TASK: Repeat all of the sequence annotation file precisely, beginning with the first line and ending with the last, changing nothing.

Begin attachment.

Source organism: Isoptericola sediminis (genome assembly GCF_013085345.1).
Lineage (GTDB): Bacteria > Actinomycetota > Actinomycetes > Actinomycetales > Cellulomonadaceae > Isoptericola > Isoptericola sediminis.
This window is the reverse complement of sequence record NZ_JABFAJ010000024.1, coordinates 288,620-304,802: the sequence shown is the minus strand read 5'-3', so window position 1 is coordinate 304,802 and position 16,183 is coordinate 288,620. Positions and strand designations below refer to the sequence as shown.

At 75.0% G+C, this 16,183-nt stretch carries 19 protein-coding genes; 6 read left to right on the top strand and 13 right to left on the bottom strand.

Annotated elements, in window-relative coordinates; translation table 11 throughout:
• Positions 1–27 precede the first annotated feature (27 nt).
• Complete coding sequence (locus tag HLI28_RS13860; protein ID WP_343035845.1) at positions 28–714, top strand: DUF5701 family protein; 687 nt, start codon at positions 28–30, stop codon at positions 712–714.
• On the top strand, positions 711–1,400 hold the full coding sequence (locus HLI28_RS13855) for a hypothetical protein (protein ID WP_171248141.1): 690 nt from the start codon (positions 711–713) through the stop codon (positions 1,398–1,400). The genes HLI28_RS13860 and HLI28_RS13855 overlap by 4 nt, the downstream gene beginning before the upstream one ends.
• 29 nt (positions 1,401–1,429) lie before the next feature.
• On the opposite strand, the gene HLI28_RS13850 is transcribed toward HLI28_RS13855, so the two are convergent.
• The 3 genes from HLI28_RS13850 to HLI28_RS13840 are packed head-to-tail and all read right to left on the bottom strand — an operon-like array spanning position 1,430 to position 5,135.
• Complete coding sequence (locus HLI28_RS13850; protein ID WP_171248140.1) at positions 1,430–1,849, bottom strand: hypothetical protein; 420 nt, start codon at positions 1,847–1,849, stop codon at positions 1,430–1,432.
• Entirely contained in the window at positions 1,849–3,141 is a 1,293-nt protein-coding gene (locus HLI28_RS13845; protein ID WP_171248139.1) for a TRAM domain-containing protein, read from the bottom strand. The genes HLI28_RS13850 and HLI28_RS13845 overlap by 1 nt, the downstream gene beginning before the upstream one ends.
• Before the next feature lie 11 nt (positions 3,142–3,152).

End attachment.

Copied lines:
Source organism: Isoptericola sediminis (genome assembly GCF_013085345.1).
Lineage (GTDB): Bacteria > Actinomycetota > Actinomycetes > Actinomycetales > Cellulomonadaceae > Isoptericola > Isoptericola sediminis.
This window is the reverse complement of sequence record NZ_JABFAJ010000024.1, coordinates 288,620-304,802: the sequence shown is the minus strand read 5'-3', so window position 1 is coordinate 304,802 and position 16,183 is coordinate 288,620. Positions and strand designations below refer to the sequence as shown.

At 75.0% G+C, this 16,183-nt stretch carries 19 protein-coding genes; 6 read left to right on the top strand and 13 right to left on the bottom strand.

Annotated elements, in window-relative coordinates; translation table 11 throughout:
• Positions 1–27 precede the first annotated feature (27 nt).
• Complete coding sequence (locus tag HLI28_RS13860; protein ID WP_343035845.1) at positions 28–714, top strand: DUF5701 family protein; 687 nt, start codon at positions 28–30, stop codon at positions 712–714.
• On the top strand, positions 711–1,400 hold the full coding sequence (locus HLI28_RS13855) for a hypothetical protein (protein ID WP_171248141.1): 690 nt from the start codon (positions 711–713) through the stop codon (positions 1,398–1,400). The genes HLI28_RS13860 and HLI28_RS13855 overlap by 4 nt, the downstream gene beginning before the upstream one ends.
• 29 nt (positions 1,401–1,429) lie before the next feature.
• On the opposite strand, the gene HLI28_RS13850 is transcribed toward HLI28_RS13855, so the two are convergent.
• The 3 genes from HLI28_RS13850 to HLI28_RS13840 are packed head-to-tail and all read right to left on the bottom strand — an operon-like array spanning position 1,430 to position 5,135.
• Complete coding sequence (locus HLI28_RS13850; protein ID WP_171248140.1) at positions 1,430–1,849, bottom strand: hypothetical protein; 420 nt, start codon at positions 1,847–1,849, stop codon at positions 1,430–1,432.
• Entirely contained in the window at positions 1,849–3,141 is a 1,293-nt protein-coding gene (locus HLI28_RS13845; protein ID WP_171248139.1) for a TRAM domain-containing protein, read from the bottom strand. The genes HLI28_RS13850 and HLI28_RS13845 overlap by 1 nt, the downstream gene beginning before the upstream one ends.
• Before the next feature lie 11 nt (positions 3,142–3,152).